Green waste-to-hydrogen project announced by Raven SR, Chevron and Hyzon Motors

Green waste-to-hydrogen project announced by Raven SR, Chevron and Hyzon Motors

January 13, 2023 0 By Erin Kilgore

The project is intended to replace conventional fuels in Northern California.

The recently announced collaboration between Raven SR Inc, Chevron New Energies, and Hyzon Motors Inc. (NASDAQ: HYZN) will lead to the development of a green waste-to-hydrogen production facility located in Richmond, California, which will serve the local H2 transportation market.

The hydrogen will be produced from green waste and food waste.hydrogen fuel cell news free ebook

To produce the hydrogen fuel, the project intends to divert as much as 99 wet tons of green and food waste daily from Republic Services’ West Contra Costa Sanitary Landfill. This waste will be added to Raven SR’s non-combustion Steam/CO2 Reforming process.

Green waste-to-hydrogen - food scraps and power bar

The Raven SR technology to be used in the green waste-to-hydrogen production project is a non-combustion thermal, chemical reductive process that coverts landfill gas and organic waste into hydrogen fuel and Fischer-Tropsch synthetic fuels.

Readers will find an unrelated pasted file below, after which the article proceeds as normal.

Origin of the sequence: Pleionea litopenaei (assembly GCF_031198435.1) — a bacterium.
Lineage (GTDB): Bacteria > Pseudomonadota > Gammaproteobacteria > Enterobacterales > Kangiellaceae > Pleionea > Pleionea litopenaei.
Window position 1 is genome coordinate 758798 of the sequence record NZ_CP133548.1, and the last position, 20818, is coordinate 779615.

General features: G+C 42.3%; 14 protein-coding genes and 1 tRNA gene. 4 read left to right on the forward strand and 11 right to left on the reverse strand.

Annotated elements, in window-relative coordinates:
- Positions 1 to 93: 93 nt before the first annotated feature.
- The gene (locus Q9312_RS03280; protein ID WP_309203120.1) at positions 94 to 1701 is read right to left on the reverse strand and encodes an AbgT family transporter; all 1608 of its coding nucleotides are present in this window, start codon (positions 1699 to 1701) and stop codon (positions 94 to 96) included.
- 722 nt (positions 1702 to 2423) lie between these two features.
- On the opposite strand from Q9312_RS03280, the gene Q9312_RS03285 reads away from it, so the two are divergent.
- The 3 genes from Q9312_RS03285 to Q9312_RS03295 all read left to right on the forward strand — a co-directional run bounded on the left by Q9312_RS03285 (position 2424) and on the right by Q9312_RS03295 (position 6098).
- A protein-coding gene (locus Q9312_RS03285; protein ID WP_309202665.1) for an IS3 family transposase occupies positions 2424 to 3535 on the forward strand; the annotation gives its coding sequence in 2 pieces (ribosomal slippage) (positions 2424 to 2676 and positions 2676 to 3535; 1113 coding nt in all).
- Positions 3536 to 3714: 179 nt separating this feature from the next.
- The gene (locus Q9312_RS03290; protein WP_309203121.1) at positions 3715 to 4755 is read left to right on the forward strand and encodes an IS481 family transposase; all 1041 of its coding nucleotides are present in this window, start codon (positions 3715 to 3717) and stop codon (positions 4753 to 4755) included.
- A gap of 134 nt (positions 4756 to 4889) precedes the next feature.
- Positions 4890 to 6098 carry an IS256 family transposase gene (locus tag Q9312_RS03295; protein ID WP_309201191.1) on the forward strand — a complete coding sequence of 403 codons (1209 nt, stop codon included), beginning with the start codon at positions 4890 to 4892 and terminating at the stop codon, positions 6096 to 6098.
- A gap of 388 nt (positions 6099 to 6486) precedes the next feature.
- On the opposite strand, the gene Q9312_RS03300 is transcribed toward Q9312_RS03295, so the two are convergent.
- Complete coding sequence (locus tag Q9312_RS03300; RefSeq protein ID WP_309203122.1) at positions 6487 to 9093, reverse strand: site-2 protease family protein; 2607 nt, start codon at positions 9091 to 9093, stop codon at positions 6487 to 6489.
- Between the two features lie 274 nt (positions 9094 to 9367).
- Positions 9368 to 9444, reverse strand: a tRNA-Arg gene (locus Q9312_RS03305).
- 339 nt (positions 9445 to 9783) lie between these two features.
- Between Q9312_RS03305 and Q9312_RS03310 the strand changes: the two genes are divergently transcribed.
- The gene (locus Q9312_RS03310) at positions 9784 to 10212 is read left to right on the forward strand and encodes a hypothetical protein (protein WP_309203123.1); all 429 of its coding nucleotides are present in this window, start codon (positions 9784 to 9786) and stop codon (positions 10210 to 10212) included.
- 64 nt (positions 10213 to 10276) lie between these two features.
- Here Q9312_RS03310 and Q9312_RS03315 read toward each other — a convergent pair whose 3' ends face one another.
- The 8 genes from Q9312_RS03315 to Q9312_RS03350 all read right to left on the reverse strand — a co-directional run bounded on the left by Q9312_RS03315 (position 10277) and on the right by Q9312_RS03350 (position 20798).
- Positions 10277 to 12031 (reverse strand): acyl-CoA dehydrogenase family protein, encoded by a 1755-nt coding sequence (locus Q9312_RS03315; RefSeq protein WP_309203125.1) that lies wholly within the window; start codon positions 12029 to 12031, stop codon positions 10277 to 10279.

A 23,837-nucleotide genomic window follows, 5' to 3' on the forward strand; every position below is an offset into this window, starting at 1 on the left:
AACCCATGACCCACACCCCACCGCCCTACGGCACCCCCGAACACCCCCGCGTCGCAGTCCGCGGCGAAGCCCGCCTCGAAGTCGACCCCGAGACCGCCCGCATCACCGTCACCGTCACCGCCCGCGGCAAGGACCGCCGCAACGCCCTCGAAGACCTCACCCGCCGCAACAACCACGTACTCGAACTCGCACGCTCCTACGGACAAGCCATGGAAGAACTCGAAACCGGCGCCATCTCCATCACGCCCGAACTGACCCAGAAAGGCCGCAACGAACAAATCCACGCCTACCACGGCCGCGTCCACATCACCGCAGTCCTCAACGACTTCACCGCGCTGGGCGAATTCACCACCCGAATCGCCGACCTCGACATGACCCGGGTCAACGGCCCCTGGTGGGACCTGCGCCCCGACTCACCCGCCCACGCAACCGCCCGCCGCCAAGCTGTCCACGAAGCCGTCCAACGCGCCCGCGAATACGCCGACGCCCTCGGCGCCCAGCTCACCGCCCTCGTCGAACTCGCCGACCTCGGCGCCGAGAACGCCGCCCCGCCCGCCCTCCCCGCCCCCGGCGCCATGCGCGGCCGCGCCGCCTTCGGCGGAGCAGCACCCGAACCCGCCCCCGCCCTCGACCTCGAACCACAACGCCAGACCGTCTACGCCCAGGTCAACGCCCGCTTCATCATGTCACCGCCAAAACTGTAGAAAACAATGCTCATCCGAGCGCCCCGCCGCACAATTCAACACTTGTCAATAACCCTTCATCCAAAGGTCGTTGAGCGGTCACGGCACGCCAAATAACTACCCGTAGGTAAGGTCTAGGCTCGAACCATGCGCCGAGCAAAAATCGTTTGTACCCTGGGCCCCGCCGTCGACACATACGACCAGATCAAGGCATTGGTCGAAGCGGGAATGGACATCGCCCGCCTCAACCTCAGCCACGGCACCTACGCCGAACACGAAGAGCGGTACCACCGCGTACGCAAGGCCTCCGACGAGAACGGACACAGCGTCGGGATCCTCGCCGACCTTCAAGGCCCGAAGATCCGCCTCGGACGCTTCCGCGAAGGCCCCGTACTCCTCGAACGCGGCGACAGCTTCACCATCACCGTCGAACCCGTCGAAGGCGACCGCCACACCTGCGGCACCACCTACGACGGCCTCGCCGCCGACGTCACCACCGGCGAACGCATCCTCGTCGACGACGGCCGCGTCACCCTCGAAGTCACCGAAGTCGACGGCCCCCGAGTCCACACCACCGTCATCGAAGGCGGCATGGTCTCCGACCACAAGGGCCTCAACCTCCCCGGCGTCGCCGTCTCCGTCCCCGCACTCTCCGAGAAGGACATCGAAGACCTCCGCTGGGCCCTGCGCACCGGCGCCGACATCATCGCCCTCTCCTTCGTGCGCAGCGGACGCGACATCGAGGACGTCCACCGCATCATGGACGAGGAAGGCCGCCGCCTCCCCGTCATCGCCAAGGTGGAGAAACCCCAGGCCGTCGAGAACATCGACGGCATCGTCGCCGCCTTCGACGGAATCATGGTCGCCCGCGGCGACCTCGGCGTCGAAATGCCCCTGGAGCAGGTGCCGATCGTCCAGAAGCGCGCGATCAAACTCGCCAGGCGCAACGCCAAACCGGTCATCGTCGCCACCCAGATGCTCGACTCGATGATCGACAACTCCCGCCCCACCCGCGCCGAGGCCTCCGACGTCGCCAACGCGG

This particular hydrogen production tech is unique because Raven SR’s Steam/CO2 Reformation doesn’t need fresh water as feedstock. Moreover, it uses less than half of the energy that is required by electrolysis. The process is more efficient than conventional H2 production methods and is capable of providing fuel with low to negative carbon intensity. In essence, the modular design makes it possible to locally produce green hydrogen and synthetic liquid fuels from local waste, at scale.

The green waste-to-hydrogen project will produce as much as 2,400 metric-tone of renewable H2 annually.

It will also potentially eliminate up to 7,200 metric-tons of CO2 emissions per year from the landfill. Additionally, the green waste-to-hydrogen project is expected to generate at least 60% of its own electricity.

Chevron intends to market its share of the hydrogen that is produced at fueling stations in the Bay Area and Northern California. Meanwhile, Hyzon intends to provide refueling for H2 trucks at a hydrogen hub in Richmond.

“The Richmond hub enables a local, renewable hydrogen ecosystem by aligning hydrogen production, refueling infrastructure and vehicle availability geographically and technologically,” said Parker Meeks, Hyzon president and interim CEO. “This alignment is expected to reduce total costs to fleet operators, accelerating the transition to zero-emissions vehicles and global decarbonization.”

The goal for the green waste-to-hydrogen production project is to begin operations in Q1 2024.

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